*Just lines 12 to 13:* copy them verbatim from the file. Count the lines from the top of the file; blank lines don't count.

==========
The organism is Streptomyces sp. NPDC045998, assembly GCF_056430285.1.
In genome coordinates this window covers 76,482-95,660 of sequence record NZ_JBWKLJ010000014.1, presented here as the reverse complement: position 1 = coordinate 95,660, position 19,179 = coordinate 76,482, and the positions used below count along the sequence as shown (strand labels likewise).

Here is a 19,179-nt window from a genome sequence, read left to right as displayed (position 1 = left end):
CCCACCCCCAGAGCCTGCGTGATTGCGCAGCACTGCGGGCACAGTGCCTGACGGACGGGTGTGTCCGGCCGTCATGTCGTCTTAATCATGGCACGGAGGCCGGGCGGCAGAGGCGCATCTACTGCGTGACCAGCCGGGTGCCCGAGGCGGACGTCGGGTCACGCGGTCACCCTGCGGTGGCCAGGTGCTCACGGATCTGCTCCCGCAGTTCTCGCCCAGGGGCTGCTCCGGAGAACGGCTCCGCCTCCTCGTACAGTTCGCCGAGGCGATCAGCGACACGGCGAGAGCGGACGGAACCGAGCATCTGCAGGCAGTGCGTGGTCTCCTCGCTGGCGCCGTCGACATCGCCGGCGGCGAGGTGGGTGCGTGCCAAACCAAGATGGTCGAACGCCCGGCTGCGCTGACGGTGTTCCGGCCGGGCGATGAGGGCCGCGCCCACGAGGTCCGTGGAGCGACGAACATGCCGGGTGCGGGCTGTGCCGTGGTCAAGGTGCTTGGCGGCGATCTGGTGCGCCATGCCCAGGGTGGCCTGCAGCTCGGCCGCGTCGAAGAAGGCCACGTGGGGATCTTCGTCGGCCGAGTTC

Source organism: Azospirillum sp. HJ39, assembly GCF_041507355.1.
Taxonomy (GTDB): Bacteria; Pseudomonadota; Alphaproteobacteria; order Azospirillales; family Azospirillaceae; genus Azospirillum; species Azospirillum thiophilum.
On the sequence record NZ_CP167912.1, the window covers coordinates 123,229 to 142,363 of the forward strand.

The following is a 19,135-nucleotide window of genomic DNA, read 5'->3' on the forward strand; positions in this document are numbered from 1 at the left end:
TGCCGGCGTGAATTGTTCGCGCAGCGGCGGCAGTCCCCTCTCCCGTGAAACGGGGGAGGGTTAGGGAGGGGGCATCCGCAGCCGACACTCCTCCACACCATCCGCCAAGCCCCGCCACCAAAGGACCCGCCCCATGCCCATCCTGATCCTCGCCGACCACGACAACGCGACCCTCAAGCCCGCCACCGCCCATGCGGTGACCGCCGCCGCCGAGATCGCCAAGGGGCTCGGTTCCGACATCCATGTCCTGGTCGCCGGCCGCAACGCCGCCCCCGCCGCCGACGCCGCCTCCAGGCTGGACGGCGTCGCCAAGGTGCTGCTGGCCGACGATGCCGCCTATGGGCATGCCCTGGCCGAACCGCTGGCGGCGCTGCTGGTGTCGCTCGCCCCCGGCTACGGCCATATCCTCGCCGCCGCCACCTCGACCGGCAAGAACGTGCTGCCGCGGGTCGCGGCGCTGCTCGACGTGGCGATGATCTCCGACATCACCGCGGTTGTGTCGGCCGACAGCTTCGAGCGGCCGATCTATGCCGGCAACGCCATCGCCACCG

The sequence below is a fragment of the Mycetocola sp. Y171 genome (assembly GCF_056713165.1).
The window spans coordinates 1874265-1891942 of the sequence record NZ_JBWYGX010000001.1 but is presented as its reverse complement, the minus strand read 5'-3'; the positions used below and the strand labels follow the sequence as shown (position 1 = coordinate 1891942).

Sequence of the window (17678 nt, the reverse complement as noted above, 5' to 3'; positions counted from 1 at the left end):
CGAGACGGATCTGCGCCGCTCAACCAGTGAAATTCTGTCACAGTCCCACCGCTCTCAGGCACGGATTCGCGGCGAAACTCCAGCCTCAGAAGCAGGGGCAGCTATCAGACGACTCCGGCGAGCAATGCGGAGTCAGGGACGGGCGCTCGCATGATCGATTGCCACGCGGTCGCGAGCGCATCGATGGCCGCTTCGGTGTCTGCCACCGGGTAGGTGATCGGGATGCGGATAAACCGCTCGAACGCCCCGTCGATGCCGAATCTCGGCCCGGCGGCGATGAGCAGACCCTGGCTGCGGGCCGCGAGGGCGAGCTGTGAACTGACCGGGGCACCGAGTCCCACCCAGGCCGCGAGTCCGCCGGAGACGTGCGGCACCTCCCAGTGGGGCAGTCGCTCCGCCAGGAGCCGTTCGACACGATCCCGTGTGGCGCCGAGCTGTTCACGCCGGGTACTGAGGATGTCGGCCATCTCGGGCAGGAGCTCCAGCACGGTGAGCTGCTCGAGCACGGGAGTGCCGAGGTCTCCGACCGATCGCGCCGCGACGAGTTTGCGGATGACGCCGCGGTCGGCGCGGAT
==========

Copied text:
Sequence of the window (17678 nt, the reverse complement as noted above, 5' to 3'; positions counted from 1 at the left end):
CGAGACGGATCTGCGCCGCTCAACCAGTGAAATTCTGTCACAGTCCCACCGCTCTCAGGCACGGATTCGCGGCGAAACTCCAGCCTCAGAAGCAGGGGCAGCTATCAGACGACTCCGGCGAGCAATGCGGAGTCAGGGACGGGCGCTCGCATGATCGATTGCCACGCGGTCGCGAGCGCATCGATGGCCGCTTCGGTGTCTGCCACCGGGTAGGTGATCGGGATGCGGATAAACCGCTCGAACGCCCCGTCGATGCCGAATCTCGGCCCGGCGGCGATGAGCAGACCCTGGCTGCGGGCCGCGAGGGCGAGCTGTGAACTGACCGGGGCACCGAGTCCCACCCAGGCCGCGAGTCCGCCGGAGACGTGCGGCACCTCCCAGTGGGGCAGTCGCTCCGCCAGGAGCCGTTCGACACGATCCCGTGTGGCGCCGAGCTGTTCACGCCGGGTACTGAGGATGTCGGCCATCTCGGGCAGGAGCTCCAGCACGGTGAGCTGCTCGAGCACGGGAGTGCCGAGGTCTCCGACCGATCGCGCCGCGACGAGTTTGCGGATGACGCCGCGGTCGGCGCGGAT